NASA'snaming contest for a new space station module now faces a fresh challenger inthe form of comedian Stephen Colbert.
Colberturged fans to put his name in the runningon Tuesday's episode of his fake-conservative show "The ColbertReport" on Comedy Central, after dismissing the four NASA-chosen names —Earthrise, Legacy, Serenity and Venture.
"Thosearen't spacemodules, those are organic teas," Colbert said. "But you knowwhat name would look fantastic on the side of that module? Colbert!"
Viewersof the show responded quickly. By Wednesday, Colbert celebrated seeing his namerocket to the top of the write-in list, beating out former favorite"Xenu" which refers to a galactic ruler in Scientology's teachings.
"Folks,I'm telling you, if we keep this up until the contest ends on March 20, my namewill live forever — or at least until that node burns up in a fieryreentry," Colbert said on Wednesday's show. "Which is how I'd like togo out myself."
Node3 is scheduled for launch in 2009, and contains eight fridge-sized racks thatcan house much of the space station's life support systems. An observation deckattachment would offer astronauts sweeping views of both Earth and space, withsix windows that also allow space station residents to see what they're doingwhen controlling the International Space Station's 57-foot robotic arm.
Thismarks only the second time that NASA has sought public input for naming a pieceof U.S. space station hardware. The Harmony module was named by 2,200 studentswho entered NASA's naming contest for Node 2. By contrast, 169,000 people havevoted online at NASA's naming contest site so far.
TheNASA-chosen name Serenity, which shares the name of a spaceship in the cultfavorite television series "Firefly", continues to maintain a hugelead with more than 66,000 votes, according to NASA. But a surge of votes hasgiven Colbert 29,000 in just two days, enough for second overall. The trailingvote-getters include Xenu (9,200), Earthrise (4,200), Legacy (3,500) andVenture (3,200).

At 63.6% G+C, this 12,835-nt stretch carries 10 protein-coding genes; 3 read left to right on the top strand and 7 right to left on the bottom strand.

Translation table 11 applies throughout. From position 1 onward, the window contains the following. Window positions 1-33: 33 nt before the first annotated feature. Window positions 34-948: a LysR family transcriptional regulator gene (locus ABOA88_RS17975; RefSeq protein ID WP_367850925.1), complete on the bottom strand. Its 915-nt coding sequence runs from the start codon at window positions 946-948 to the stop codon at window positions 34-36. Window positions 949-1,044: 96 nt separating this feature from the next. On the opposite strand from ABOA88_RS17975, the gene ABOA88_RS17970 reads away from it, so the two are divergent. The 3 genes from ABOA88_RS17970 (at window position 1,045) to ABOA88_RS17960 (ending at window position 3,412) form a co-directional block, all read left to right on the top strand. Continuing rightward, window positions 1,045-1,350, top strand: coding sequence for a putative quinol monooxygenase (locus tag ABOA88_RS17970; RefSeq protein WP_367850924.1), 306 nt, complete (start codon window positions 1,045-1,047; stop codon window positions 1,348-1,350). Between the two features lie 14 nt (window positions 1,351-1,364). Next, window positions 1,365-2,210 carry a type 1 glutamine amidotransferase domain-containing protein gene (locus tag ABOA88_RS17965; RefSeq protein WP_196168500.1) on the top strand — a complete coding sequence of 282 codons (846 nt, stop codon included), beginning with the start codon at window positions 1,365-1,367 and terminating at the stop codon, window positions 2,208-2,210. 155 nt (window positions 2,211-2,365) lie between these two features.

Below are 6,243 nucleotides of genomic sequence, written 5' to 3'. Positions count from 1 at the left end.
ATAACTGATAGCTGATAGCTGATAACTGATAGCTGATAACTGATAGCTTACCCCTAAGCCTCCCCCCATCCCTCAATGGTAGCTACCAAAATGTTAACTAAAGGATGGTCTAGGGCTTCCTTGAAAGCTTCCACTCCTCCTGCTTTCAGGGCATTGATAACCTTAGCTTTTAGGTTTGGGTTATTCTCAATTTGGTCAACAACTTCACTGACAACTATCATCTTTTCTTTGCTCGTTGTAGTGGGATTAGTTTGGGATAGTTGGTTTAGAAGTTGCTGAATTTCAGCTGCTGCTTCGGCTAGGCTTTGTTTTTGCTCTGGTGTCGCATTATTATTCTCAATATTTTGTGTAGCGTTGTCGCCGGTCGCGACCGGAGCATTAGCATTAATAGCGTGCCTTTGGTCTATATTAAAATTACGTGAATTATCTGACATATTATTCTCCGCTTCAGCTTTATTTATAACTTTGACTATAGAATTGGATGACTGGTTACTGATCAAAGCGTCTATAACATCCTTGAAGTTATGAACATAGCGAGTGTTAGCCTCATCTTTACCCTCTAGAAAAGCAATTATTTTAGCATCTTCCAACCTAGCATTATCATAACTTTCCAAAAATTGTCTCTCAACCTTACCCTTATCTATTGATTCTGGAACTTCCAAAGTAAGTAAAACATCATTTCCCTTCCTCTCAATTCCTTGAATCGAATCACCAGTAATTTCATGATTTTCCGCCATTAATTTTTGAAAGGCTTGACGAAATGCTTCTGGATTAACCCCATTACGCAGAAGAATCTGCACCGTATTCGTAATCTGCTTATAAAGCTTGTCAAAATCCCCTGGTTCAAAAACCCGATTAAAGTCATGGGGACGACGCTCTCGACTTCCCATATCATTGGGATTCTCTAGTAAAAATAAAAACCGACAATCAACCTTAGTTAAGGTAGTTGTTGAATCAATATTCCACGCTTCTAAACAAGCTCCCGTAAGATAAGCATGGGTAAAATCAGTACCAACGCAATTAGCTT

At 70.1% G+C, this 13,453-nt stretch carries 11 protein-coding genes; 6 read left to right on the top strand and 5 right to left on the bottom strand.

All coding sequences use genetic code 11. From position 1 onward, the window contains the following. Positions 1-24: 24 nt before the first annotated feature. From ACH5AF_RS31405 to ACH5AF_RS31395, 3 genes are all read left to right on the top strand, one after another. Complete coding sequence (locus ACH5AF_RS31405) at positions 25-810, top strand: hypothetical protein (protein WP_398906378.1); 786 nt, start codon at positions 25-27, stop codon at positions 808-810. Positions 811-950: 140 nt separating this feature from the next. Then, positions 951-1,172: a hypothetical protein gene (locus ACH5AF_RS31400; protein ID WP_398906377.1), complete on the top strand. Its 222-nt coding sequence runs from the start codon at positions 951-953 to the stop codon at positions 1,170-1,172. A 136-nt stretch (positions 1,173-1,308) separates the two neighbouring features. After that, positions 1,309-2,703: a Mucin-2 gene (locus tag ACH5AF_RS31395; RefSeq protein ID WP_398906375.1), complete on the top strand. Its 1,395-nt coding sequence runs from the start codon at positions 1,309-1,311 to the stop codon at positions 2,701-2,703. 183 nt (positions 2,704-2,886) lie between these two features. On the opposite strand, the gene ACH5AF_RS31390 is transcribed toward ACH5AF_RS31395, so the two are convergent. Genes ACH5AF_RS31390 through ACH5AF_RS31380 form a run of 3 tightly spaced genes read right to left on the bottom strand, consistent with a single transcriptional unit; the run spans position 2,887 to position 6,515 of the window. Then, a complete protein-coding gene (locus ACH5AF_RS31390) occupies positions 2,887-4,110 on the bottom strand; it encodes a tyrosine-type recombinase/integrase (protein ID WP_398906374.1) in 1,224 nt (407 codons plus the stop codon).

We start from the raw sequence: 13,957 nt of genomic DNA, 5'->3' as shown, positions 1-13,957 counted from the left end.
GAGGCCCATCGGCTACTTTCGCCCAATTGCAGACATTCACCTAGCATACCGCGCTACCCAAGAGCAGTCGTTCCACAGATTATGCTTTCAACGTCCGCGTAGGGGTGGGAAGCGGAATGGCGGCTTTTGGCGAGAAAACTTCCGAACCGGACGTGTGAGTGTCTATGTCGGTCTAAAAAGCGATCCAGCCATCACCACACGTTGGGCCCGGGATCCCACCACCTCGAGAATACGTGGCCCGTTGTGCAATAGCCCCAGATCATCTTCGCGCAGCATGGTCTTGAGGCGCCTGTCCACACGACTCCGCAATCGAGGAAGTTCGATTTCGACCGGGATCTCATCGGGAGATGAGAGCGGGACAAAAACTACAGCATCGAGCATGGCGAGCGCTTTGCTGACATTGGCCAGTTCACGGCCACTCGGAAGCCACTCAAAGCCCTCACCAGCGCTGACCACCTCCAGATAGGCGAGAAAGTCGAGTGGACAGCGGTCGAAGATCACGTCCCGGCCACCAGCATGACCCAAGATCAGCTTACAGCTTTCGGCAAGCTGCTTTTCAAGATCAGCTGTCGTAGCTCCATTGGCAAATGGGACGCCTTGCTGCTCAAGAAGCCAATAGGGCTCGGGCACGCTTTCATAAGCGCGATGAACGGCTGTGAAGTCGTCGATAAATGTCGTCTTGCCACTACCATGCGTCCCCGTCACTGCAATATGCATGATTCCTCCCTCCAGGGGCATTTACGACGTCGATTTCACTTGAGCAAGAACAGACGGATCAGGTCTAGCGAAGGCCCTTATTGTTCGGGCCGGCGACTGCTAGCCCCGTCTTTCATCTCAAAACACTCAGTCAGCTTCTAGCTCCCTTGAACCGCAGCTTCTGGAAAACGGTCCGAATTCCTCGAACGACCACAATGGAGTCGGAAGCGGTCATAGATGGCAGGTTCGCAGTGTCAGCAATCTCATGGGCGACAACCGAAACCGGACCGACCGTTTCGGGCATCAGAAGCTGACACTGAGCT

"Wethink that the 'Colbert' entry is great, and are excited that Mr.Colbert and his audience have taken an interest in the contest," saidJacob Keaton, space station program analyst and manager of the Name the NodeContest.
Keatonalso told SPACE.com that there were no special provisions for dealingwith unusual or downright wacky names, but that NASA would use the public'sopinion as a large part of the final decision.
TheInternational Space Station previously made an appearance on "The ColbertReport" when Colbert received an orbitalcall from astronaut Garrett Reisman. The comedian bolstered his claim toNode 3 by saying that the space station owed him for the publicity.
"Ialready gave it the Colbertbump when I talked to astronaut Garrett Reisman when he was posted upthere," Colbert noted on Tuesday. "Oh and surprise, it's now thenumber one space station in orbit."
TheInternational Space Station is currently the only continuously crewed outpostin orbit. The $100 billion orbital lab is the result of a 16-nationpartnership.
Colbertalso referred to when video game designer Richard Garriott brought a digitalversion of Colbert'sDNA up to the space station.
"Andas we all know, once your DNA is on something, it's yours," Colbert said."It works with break room doughnuts."
However,Keaton pointed out that "Mr. Colbert has some catch-up work to do if hewants to beat Serenity," noting that the frontrunners may yet change overthe remaining two weeks.
"Ican?t say before the contest closes whether Mr. Colbert can win ornot, though we wish him the best of luck," Keaton said.
Click here tocast your vote at NASA's Node 3 Web site through March 20.
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Jeremy Hsu is science writer based in New York City whose work has appeared in Scientific American, Discovery Magazine, Backchannel, Wired.com and IEEE Spectrum, among others. He joined the Space.com and Live Science teams in 2010 as a Senior Writer and is currently the Editor-in-Chief of Indicate Media. Jeremy studied history and sociology of science at the University of Pennsylvania, and earned a master's degree in journalism from the NYU Science, Health and Environmental Reporting Program. You can find Jeremy's latest project on Twitter.